#52FilmsByWomen: Daughters of the Dust

By Andrea Thompson

What with the first two movies for my #52FilmsByWomen project being rewatches, I knew it was time to watch something new. To truly make the third time the charm, I chose one of the most groundbreaking films I still hadn't seen, “Daughters of the Dust.”

That said, some of the ground broken with “Daughters of the Dust” is less an inspiration that an indictment. It was made in 1991, and it was apparently the first film directed by a black woman to receive a theatrical distribution in the U.S. Director Julie Dash would not go on to have the illustrious film career she earned, despite the near universal critical acclaim (the film has a rating of 97% on Rotten Tomatoes) “Daughters of the Dust” received.

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Because “Daughters” isn't just good, it's spectacularly good. Roger Ebert called in a “tone poem,” and it's quite accurate. Set in 1902, the films tells the story of the Peazant family in the isolated Gullah community on the islands off the South Carolina coast who still practice many of the customs and culture of their formerly enslaved ancestors. The family is experiencing a series of crises, the main one being the desire of many to immigrate to the north and embrace a more modern lifestyle. Many among the younger generations have already left and adopted many of the beliefs they've encountered, including Christianity, which is in stark contrast to the pagan traditions of the elders. Others have yet to make a decision about whether to leave or stay.

Watching it is really a marvel, and I am frankly baffled that Dash ever managed to get it made. The film is told in a nonlinear fashion, and is narrated by the yet unborn child of Eula Peazant (Alva Rogers), who has her own problems. When she was on the mainland, she was raped by a white man. We know the child she's carrying is her husband Eli's (Adisa Anderson), but they do not. Eli is struggling with his feelings of helplessness over being unable to avenge his wife. It's made him ashamed of himself, and he's transferred those feelings of shame to Eula. But as matriarch Nana Peazant (Cora Lee Day) points out, Eula never belonged to him, and her rapist didn't steal her. She's his wife, not his property.

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Eula is actually coping with her rape far better. She is the one who is able to speak the truth about how she and other black women move through the world weighed down by history and self-hatred. Unlike other movies that see black women permanently damaged and sidelined by their struggles, they are able to live with what's happened to them without being defined by it. This is due to the strength of Dash's filmmaking abilities, as she embraces a deeply feminine gaze, infusing her female characters with strength and beauty without idealizing them, just as she does for their lush surroundings. And why not? She's telling the story of her ancestors as a descendant of the Gullah culture who chose to leave for New York.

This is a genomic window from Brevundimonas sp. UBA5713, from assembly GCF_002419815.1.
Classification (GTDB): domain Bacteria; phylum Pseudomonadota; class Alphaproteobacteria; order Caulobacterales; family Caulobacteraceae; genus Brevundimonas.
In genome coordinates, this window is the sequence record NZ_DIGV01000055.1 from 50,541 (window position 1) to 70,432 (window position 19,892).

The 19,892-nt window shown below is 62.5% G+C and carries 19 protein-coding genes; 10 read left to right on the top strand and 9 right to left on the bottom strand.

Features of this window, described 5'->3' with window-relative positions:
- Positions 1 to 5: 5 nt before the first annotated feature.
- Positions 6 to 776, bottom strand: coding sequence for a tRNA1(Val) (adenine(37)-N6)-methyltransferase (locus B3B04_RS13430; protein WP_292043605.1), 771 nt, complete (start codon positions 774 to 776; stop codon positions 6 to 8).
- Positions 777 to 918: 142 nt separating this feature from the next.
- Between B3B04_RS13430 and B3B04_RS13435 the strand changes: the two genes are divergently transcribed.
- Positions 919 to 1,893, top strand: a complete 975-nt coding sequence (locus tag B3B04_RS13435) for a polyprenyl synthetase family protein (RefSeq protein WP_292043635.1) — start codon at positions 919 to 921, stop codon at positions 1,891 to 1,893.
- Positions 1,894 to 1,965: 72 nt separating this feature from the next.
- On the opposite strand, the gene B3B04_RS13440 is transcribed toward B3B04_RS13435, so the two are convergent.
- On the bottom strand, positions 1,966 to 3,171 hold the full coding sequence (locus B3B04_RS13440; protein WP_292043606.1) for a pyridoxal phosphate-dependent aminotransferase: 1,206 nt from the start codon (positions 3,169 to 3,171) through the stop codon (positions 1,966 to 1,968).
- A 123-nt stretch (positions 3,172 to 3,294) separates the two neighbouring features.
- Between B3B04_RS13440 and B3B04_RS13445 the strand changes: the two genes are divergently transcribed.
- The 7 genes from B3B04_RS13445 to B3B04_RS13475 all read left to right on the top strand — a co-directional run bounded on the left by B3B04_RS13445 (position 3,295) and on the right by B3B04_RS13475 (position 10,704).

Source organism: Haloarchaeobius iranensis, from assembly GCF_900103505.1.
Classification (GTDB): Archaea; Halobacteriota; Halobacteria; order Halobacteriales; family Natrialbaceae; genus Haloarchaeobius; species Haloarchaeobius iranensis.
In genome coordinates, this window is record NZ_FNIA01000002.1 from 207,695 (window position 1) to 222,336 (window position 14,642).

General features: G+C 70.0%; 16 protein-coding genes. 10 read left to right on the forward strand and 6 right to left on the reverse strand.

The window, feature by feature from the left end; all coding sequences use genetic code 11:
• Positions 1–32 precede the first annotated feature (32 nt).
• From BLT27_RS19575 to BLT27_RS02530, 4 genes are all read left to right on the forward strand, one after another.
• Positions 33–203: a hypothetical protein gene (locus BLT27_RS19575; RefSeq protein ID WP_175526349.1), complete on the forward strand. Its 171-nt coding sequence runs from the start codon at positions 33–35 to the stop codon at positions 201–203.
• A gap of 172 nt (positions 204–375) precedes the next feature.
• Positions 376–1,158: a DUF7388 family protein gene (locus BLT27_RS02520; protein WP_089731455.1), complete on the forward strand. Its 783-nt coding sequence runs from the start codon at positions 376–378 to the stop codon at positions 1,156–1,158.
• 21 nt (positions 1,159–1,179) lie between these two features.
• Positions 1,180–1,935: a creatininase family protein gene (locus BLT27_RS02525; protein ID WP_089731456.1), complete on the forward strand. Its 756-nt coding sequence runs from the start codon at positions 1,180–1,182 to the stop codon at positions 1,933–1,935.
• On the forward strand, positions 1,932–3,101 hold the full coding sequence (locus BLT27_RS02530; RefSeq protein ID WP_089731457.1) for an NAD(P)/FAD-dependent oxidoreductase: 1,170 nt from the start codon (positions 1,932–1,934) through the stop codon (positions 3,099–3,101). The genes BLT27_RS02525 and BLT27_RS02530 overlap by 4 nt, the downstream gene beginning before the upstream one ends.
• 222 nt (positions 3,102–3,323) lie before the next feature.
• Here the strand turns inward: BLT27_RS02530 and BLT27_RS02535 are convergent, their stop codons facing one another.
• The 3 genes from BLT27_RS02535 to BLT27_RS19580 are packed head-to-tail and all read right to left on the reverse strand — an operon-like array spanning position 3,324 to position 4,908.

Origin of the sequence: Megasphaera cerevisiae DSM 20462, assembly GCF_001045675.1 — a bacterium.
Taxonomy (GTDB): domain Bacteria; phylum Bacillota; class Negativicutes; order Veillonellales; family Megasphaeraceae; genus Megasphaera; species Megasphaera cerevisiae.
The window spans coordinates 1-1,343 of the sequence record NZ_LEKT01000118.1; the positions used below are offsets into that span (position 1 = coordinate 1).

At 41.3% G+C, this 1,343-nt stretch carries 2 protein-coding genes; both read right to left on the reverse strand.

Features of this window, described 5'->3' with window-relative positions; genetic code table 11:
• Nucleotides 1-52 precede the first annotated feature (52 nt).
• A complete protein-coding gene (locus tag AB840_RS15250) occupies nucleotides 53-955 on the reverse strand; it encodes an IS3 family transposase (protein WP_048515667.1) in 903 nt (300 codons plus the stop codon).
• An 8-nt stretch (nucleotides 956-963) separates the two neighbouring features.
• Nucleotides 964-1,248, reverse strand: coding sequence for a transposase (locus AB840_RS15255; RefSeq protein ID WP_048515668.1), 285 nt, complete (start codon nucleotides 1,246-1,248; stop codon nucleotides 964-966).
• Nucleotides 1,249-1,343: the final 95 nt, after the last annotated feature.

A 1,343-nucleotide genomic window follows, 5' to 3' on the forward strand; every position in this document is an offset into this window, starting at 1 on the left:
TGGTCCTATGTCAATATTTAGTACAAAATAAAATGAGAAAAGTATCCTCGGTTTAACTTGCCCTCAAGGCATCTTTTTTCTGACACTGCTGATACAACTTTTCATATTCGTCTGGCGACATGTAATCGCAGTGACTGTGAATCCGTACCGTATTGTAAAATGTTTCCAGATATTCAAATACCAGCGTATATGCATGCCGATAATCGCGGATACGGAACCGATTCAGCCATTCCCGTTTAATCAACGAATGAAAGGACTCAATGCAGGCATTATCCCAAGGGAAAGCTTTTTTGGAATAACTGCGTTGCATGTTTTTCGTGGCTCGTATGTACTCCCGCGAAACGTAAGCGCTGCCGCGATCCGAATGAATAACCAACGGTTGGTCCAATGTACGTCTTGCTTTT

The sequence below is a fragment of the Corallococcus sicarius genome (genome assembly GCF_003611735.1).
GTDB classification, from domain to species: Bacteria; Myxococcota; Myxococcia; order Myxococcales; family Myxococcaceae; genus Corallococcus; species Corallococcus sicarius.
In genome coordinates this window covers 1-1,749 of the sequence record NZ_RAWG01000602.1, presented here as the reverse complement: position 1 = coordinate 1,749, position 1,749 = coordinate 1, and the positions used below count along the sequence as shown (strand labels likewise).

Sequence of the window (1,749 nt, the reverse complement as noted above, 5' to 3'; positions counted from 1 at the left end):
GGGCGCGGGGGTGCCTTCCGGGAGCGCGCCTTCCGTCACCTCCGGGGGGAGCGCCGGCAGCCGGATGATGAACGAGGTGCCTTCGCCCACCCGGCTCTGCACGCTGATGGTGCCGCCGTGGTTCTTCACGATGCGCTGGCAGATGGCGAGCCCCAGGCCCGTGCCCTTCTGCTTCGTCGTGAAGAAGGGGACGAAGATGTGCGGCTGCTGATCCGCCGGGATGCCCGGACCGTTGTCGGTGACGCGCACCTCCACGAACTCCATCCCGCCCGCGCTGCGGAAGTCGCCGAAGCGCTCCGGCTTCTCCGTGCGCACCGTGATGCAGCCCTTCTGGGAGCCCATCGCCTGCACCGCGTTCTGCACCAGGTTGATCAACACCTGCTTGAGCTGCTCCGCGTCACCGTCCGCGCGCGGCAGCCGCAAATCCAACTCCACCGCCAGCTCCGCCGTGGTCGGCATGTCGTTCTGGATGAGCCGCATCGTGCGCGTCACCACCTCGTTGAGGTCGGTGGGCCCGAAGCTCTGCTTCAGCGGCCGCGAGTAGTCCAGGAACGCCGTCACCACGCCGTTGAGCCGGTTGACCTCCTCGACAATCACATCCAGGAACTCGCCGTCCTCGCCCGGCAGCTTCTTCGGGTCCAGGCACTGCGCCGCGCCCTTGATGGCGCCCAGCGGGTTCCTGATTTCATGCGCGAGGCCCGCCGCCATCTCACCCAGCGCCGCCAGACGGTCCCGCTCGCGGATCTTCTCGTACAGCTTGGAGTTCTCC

“Daughters of the Dust” has been experiencing a revival in the last couple of years, partly due to Beyonce's visual album “Lemonade.” The latter work was actually the reason I was able to see Dash herself speak about making “Daughters” at a screening of “Lemonade.” Dash related her desire to depict black women, especially former slaves, in a different, more accurate way. The director reminisced about the old photographs she discovered in her research, and how the long, flowing white dresses of the women in them were a far cry from the drab garb and head scarves audiences saw on-screen. She also wanted to acknowledge slavery's effects on the black body in a less exploitative fashion. In her film, we see no scars or marks from the lash. Instead, the older generations have permanently discolored hands from their labor on the indigo plantations.

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The fact that Dash was unable to have a long career in film isn't just deeply unfair, it's a tragedy. She has gone on to inspire so many, from the aforementioned Beyonce to Ava DuVernay, but she seems unable to have the career she was born for, while so many male directors are allowed to fail upward. And after inspiring so many others, here's hoping she'll soon be able to again dream on the big screen herself.